Oslo’s Norwegian Museum of Cultural History is an open air museum with over 160 historical structures including the 13th century Gol Stave Church. Exhibits display traditional Norwegian folk art and folk clothing, and the culture of the Sami people, native to Sápmi, which is encompassed today by Norway, Sweden and parts of Finland and Russia.
Permanent exhibits at the Museum of Cultural History include the Folk Art exhibit, which presents collections of Norwegian Folk Art from the Middle Ages to present day. The chronological display shows carved wooden and rose painted household items and textiles. A Folk Dress exhibit displays the clothing worn by rural communities in the 19th century for farming, church going and special occasions. The exhibit is categorized by region to highlight the distinct regional identities that formed throughout the 1800’s.
An exhibit on the history of knitting traces the craft from the 1600’s to the present day. Norwegians were among the first to use this skill, which possibly dates back to the Vikings. The exhibit highlights traditional Norwegian knitting patterns, needles, yarn-hooks and chatelaines, and includes a look at knitting today.
A Church Art exhibit displays Norway’s largest collection of religious art from the Reformation of the 1500’s to the year 1800. The exhibit consists of painted wood figurines, baptismal fonts, pulpits and altar pieces and church organs. Work represents Norway’s master craftsmen of the period and includes a collection of painted portraits of Norwegian clergy and historic liturgical vestments.
A Sami Culture exhibit emphasizes the traditional way of life for the Sami people, including hunting, herding, trapping and fishing. A special display addresses the current conditions in Lapland, and the Alta controversy between 1970 and 1980, caused by Norway’s plans to build a hydroelectric plant that flooded the Sami village of Maze, forcibly relocating the Sami people and threatening their way of life, which relied on reindeer hunting and salmon fishing. The exhibit is paired with the Sami Settlement exhibit in the Open Air museum.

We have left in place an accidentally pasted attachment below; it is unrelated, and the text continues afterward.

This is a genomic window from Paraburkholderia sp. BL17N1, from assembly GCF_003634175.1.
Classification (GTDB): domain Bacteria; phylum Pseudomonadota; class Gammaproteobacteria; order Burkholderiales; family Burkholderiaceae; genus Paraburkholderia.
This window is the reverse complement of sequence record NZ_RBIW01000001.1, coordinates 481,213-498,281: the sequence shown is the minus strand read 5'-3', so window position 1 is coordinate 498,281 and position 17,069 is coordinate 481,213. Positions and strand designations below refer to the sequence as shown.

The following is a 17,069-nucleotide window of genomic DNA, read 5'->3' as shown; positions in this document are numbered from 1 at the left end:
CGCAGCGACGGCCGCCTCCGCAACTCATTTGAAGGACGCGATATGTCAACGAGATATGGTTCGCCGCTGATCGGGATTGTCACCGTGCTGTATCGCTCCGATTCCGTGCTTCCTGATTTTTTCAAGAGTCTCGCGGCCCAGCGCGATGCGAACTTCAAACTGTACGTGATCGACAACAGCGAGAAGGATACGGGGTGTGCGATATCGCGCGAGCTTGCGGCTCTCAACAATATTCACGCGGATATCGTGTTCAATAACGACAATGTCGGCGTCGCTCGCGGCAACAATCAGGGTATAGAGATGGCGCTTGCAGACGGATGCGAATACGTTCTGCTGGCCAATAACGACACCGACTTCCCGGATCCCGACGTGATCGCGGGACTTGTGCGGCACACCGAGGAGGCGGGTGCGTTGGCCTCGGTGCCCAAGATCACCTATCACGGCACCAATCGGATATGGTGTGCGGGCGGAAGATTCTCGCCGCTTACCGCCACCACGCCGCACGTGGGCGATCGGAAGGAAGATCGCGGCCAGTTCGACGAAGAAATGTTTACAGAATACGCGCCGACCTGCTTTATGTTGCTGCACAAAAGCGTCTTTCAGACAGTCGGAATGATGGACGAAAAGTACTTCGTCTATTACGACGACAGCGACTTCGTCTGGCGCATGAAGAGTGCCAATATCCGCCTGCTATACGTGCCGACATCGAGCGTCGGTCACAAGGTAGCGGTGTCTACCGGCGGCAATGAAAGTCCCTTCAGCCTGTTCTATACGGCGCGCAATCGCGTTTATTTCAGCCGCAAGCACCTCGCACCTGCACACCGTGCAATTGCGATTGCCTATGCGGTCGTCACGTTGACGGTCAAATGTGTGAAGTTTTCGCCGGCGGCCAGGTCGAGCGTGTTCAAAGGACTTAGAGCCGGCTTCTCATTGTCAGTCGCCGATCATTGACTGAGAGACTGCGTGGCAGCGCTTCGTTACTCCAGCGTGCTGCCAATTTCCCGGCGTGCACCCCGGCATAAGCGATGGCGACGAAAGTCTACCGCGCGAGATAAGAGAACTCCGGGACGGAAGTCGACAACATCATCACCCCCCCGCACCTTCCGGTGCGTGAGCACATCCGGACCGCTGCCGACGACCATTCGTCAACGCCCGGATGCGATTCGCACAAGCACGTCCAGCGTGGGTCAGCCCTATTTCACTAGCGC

Buildings in the Open Air museum date back to the Middle Ages. Exhibits are split into the Countryside, which contains farms and buildings from rural Norway, Oldtown, with buildings from Oslo, Kragero and Brevik, and the Collections of King Oscar II, which were established in 1881 as the King’s summer residence, and eventually became the world’s first Open Air museum.
The highlight of the Open Air Museum is the Gol Stave Church from the year 1200. The building was rebuilt on the site for King Oscar II in 1880, using about 1/3 of the original materials from the Middle Age structure. Elaborate interior wooden carvings include dragon and plant motifs, carved heads and ancient runes, one of which reads “Kiss me, because I am so sad.”
History: Known in Norway as the Norsk Folkemuseum, the Museum of Cultural History is Norway’s largest. The museum was founded in 1864 by Hans Aall when Norwegian national pride was at a high, just after the country’s 1860 union with Sweden. The first exhibits opened on Oslo’s Bygdoy peninsula in 1901. Soon after, in 1907, the Open Air museum, which had been established in 1881, was incorporated into the Museum of Cultural History. The museum expanded indoor exhibition space in 1934, and established a rigorous research program, publishing its findings based on the museum’s collections and artifacts. Aall remained director until 1946.
Ongoing Programs and Education: The museum calendar is full of special events, educational programming, lectures and interactive workshops. Guests can feed the farm animals in the Open Air museum, learn to bake traditional “lefse,” try folk dancing and learn about traditional life on a rural Norwegian farm. Living History activities take place daily.
Annual events include June’s Midsummer Night’s Celebration. The family-friendly event offers live performances, food and parades in the Open Air museum. The annual Christmas Fair takes place over the first two weekends of December and offers concerts, performances, horse and carriage rides, a visit to Santa’s workshop, cooking demonstrations and more.
Past and Future Exhibits: A new exhibit opened in 2017 to honor the 500th anniversary of the Reformation. The exhibit displays Christian III’s bible from 1550, the first to be printed in Danish, as well as portraits of Martin Luther and main contributors to the reformation, historic altar pieces and pulpits, and 14th through 16th century Protestant church objects, including an ornate bridal crown forged with images of saints.
Museumsveien 10, Bygdøy, 0287 Oslo, Norway, Phone: +47-22-12-37-00